I remember the first time I was referred to a neurologist. It was before I was diagnosed with MS and I couldn’t figure out why my family doctor was referring me to a brain doctor when I had numbness in my legs. Looking back, the medical team around me knew what was going on. However, without an official diagnosis, no one could tell me that those steroid infusions were protocol for an MS flare; that MRIs and lumbar punctures were standard in diagnosing MS; and that, yes, I did need to see a brain doctor because the numbness in my legs actually started somewhere else.
I didn’t know anything about MS at the time. I realize now that I actually had an unusual story in that I was diagnosed shortly after my first flare, without years of unexplained symptoms. I’m one of the lucky ones, I guess. I’m writing you today because there are a few things that I wish had gone differently during my diagnosis, and I have some requests that I’ve compiled in my decade-plus of being an MS patient.
Patients can handle tough information
Keeping a patient in the dark doesn’t help them. I understand that throwing around an MS diagnosis before you’ve confirmed it could cause unnecessary panic in a patient, but doing endless testing and waiting long periods of time to give the results does the same thing. It’s ok to tell a patient you’re thinking it could be a few different things, but you’re not sure yet.
Most patients feel relief once they know their diagnosis. For me, the fact that I was receiving typical treatments for MS before I even knew I had MS was really frustrating and devastating once I found out. My doctor knew what I had, was treating me for it, but did not disclose that to me
until my testing was done. I think he could have done better.
Educate after a diagnosis
I’m going to take an educated guess that the general public does not know what MS actually is. Most have heard of multiple sclerosis but many don’t really know the details. I know I didn’t. When sharing a diagnosis, please remember how important education is from the very second you deliver that diagnosis.
I was 21 years old when I was diagnosed. I was in an exam room when my doctor walked in, looked at the chart and said, “You have multiple sclerosis.” There was a very pregnant pause. That was it. He didn’t say anything else. The first thing I said was, “Am I going to die?” This should have been a red flag to the doctor that I had no idea what he just said to me, and I would need some education about MS.
But I didn’t get that. Instead, he handed me tote bags from four different drug companies, telling me to do some reading about the meds and to pick my own drug.
I repeat: He told the new MS patient, who was clearly uneducated, to pick her own medication without any information besides the pamphlets produced by the drug companies themselves.
Patients are depending on you for information, guidance, and a little bit of compassion in these moments. It may take longer than the 15 minutes you’ve allotted for that patient, but going forward, it will make a huge difference in the way that patient sees their own future.
We’re always second-guessing
As a patient, I am well aware that my MS is different than everyone else’s, which makes it hard for me to understand whether something I’m experiencing is MS related or not. There is no guidebook called “Jackie’s Specific Case of MS.” I am regularly second-guessing myself, what I feel, and if my symptoms warrant a call to the nurse. I’m not sure if the numbness in my toes is because of MS or because I wore high heels last night. It’s a toss-up.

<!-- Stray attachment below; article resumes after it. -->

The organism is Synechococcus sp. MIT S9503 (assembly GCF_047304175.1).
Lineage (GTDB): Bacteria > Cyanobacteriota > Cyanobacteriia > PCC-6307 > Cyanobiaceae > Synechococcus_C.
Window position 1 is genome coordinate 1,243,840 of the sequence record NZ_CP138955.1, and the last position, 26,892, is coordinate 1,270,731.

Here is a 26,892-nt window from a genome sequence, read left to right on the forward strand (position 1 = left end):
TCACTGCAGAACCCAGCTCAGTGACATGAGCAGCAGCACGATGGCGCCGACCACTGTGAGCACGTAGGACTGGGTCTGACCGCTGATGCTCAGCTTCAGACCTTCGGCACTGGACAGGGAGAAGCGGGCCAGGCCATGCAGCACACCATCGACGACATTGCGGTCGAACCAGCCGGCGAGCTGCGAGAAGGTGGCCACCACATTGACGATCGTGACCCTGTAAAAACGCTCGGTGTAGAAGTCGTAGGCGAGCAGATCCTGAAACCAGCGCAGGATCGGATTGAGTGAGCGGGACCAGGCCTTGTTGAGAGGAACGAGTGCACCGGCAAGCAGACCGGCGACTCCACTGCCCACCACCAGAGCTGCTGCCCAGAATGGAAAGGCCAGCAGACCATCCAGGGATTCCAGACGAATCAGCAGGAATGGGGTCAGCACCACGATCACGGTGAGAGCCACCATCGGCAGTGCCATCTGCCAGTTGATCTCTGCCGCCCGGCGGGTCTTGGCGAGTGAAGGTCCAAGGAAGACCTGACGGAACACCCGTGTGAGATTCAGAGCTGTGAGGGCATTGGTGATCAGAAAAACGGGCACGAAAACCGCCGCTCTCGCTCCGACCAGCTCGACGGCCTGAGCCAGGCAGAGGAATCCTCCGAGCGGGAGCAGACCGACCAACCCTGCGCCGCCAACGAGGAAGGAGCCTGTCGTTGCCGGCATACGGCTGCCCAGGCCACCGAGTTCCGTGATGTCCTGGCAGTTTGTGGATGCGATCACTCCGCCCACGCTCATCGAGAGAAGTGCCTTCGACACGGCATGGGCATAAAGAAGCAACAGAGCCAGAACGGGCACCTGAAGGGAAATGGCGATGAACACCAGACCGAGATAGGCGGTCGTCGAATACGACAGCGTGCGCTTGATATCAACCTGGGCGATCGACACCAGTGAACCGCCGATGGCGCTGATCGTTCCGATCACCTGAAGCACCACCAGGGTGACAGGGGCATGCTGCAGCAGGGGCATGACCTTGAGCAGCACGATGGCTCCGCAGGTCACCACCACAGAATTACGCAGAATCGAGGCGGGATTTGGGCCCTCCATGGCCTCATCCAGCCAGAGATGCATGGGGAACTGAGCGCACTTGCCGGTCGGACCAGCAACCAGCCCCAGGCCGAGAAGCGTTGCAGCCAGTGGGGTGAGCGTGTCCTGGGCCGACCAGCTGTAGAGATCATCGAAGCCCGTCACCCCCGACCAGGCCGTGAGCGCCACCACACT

I am 12 years in and I still have a hard time distinguishing between MS stuff and normal life stuff. My request for you is when a patient presents with something that you know for certain is not MS, don’t brush them off or belittle them. We’re just trying to learn as much as we can, and really, help you do your job better.
An MS symptom could literally be anything, anywhere on the body, at any time, which I’m sure is overwhelming for you. However, there’s a large sense of fear and responsibility attached to that as a patient. What if I blow off this symptom because I think it's not a big deal, and it turns out to be something serious? It’s a lot of pressure on a patient to think we’re the only one who can identify our unique version of MS, so we’re just asking for a bit of extra information while we try to figure it all out.
Relapses are a big deal
It should go without saying that a relapse is a big deal to an MS patient, so please treat it as such. Maybe this particular relapse was a bad one, or maybe it’s not showing any signs of permanent damage, but it’s a reminder to that patient that they are not in control of their own body. We want to see a sense of urgency and concern from our neurologist. We’re not just damaged myelin, or cervical spine lesions. We’re people, too, and we need our doctors to trust us and to take our concerns seriously.
I know you have a really hard job. I’m sure it isn’t easy to treat a disease that looks different in every patient you see, but there had to be a reason you chose neurology. Maybe it’s the mystery cases, or helping someone regain lost function in their body. Whatever it was, neurology excites you and we’re depending on your excitement and curiosity to keep us healthy. It’s a big job that you have, but I’m forever grateful that
you chose to do it.
Jackie, Your Average MS Patient